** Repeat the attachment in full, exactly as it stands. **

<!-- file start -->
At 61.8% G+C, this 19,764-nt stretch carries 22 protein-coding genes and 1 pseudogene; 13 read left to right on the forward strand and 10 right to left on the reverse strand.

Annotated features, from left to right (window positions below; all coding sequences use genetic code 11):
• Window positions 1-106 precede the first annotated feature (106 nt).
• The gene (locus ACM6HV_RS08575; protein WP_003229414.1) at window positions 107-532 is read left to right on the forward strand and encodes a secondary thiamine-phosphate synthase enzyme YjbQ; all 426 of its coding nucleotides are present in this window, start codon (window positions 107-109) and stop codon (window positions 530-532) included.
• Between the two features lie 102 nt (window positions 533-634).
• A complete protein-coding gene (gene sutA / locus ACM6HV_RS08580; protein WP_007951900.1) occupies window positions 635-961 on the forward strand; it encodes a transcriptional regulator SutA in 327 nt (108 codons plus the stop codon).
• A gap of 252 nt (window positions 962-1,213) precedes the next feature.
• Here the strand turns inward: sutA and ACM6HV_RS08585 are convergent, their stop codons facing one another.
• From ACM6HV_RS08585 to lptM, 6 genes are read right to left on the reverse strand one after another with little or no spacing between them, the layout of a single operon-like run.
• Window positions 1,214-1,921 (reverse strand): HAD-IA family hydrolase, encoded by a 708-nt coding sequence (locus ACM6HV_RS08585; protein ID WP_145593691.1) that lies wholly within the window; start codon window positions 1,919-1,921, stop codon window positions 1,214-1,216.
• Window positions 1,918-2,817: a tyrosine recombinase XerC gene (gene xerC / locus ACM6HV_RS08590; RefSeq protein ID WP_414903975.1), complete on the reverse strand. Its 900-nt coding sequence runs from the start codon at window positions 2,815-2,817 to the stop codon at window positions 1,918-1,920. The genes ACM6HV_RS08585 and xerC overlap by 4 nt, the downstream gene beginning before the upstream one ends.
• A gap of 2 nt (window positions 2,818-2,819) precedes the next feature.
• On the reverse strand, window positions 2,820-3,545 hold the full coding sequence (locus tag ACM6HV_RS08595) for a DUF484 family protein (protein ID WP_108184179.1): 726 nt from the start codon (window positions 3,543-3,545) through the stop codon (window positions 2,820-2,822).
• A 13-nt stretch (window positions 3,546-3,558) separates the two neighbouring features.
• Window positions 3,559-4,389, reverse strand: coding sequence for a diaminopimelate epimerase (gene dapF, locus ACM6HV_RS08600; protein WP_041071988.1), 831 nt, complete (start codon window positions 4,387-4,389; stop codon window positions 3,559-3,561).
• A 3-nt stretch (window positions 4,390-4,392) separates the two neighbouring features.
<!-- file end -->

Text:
At 61.8% G+C, this 19,764-nt stretch carries 22 protein-coding genes and 1 pseudogene; 13 read left to right on the forward strand and 10 right to left on the reverse strand.

Annotated features, from left to right (window positions below; all coding sequences use genetic code 11):
• Window positions 1-106 precede the first annotated feature (106 nt).
• The gene (locus ACM6HV_RS08575; protein WP_003229414.1) at window positions 107-532 is read left to right on the forward strand and encodes a secondary thiamine-phosphate synthase enzyme YjbQ; all 426 of its coding nucleotides are present in this window, start codon (window positions 107-109) and stop codon (window positions 530-532) included.
• Between the two features lie 102 nt (window positions 533-634).
• A complete protein-coding gene (gene sutA / locus ACM6HV_RS08580; protein WP_007951900.1) occupies window positions 635-961 on the forward strand; it encodes a transcriptional regulator SutA in 327 nt (108 codons plus the stop codon).
• A gap of 252 nt (window positions 962-1,213) precedes the next feature.
• Here the strand turns inward: sutA and ACM6HV_RS08585 are convergent, their stop codons facing one another.
• From ACM6HV_RS08585 to lptM, 6 genes are read right to left on the reverse strand one after another with little or no spacing between them, the layout of a single operon-like run.
• Window positions 1,214-1,921 (reverse strand): HAD-IA family hydrolase, encoded by a 708-nt coding sequence (locus ACM6HV_RS08585; protein ID WP_145593691.1) that lies wholly within the window; start codon window positions 1,919-1,921, stop codon window positions 1,214-1,216.
• Window positions 1,918-2,817: a tyrosine recombinase XerC gene (gene xerC / locus ACM6HV_RS08590; RefSeq protein ID WP_414903975.1), complete on the reverse strand. Its 900-nt coding sequence runs from the start codon at window positions 2,815-2,817 to the stop codon at window positions 1,918-1,920. The genes ACM6HV_RS08585 and xerC overlap by 4 nt, the downstream gene beginning before the upstream one ends.
• A gap of 2 nt (window positions 2,818-2,819) precedes the next feature.
• On the reverse strand, window positions 2,820-3,545 hold the full coding sequence (locus tag ACM6HV_RS08595) for a DUF484 family protein (protein ID WP_108184179.1): 726 nt from the start codon (window positions 3,543-3,545) through the stop codon (window positions 2,820-2,822).
• A 13-nt stretch (window positions 3,546-3,558) separates the two neighbouring features.
• Window positions 3,559-4,389, reverse strand: coding sequence for a diaminopimelate epimerase (gene dapF, locus ACM6HV_RS08600; protein WP_041071988.1), 831 nt, complete (start codon window positions 4,387-4,389; stop codon window positions 3,559-3,561).
• A 3-nt stretch (window positions 4,390-4,392) separates the two neighbouring features.